I think that it all depends on the use, especially in winter, and the owner whether he will look under the car at least once a year and check what is going on there. If nobody has done anything for 6 years - corrosion will be there. Most vans in my opinion.
    The bottom of the Transit is galvanized, but it doesn't do it all. Besides, you can see what is not the most important - that is, underneath, stringers, binders and other closed profiles. Also the floor at the wheel arches, the front seats under the carpeting and under the door seal at the bottom of the front steps and under the plastic steps. These are the critical places in these cars.
  • #20
    ALANAUTO
    Level 2  
    Which cars do the highest mileage?
    Just look at the transport companies, what they drive.
    Passenger transport - Trafic, Vivaro- 2.0 - 115KM reign supreme.
    600-700,000 mileage without a problem and without renovation (of course, on the route), and the replacement of injections in these cars is usually caused by a minor manufacturing defect (bad sealing of the pit) and heavy rain, water flies on the engine and water the injectors - Repair - trouble-free with home and silicone .
    Trafic / Vivaro drives like a passenger car and they are economical, so if you have 1 pallet to transport, there is no other alternative.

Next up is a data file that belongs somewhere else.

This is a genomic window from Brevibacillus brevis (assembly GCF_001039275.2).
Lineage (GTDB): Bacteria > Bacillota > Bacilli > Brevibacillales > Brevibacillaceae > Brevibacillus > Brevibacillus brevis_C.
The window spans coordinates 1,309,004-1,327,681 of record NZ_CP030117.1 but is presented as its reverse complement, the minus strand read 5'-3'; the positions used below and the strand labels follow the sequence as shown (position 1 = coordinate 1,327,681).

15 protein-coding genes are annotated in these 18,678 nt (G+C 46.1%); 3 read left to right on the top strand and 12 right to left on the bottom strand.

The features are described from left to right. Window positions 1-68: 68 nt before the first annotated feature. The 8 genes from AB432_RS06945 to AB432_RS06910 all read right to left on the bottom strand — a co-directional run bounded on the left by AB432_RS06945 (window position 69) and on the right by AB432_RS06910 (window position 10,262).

From other vans - this is what flies from companies to UE-Master, Ducato.
    Somehow I don't see too many Crafters, Transits.
    For 25,000 you can buy a nice Master 2007-2010, visually it looks average, but it does not rust and the engines are very good.
    We have Traficiem 2010 2.0 Dci done 425,000 runs smoothly.
    The master of the autolaweta - 320.000 - the engine and injections are not moved, once the bearing of the gearbox.
    Ducato- nice car, but for PLN 25,000, it will be difficult to find a nice copy, just as it will be difficult to lease a car over 6 years old, and at this price, unfortunately, you have to look for such a car (unless you are interested in a younger, but car body).
  • #21
    wojciechjanusz
    Level 27  
    Late answer - I didn't notice. A bit off-topic, because the topic concerns the purchase of a used van, but generally it's about what you get for the money you spend and how these cars drive ...
    Kune wrote:
    You really drove the new Crafter and Sprinter and you think the Transit is more convenient and more comfortable ?? !! You are the only one I know and says so.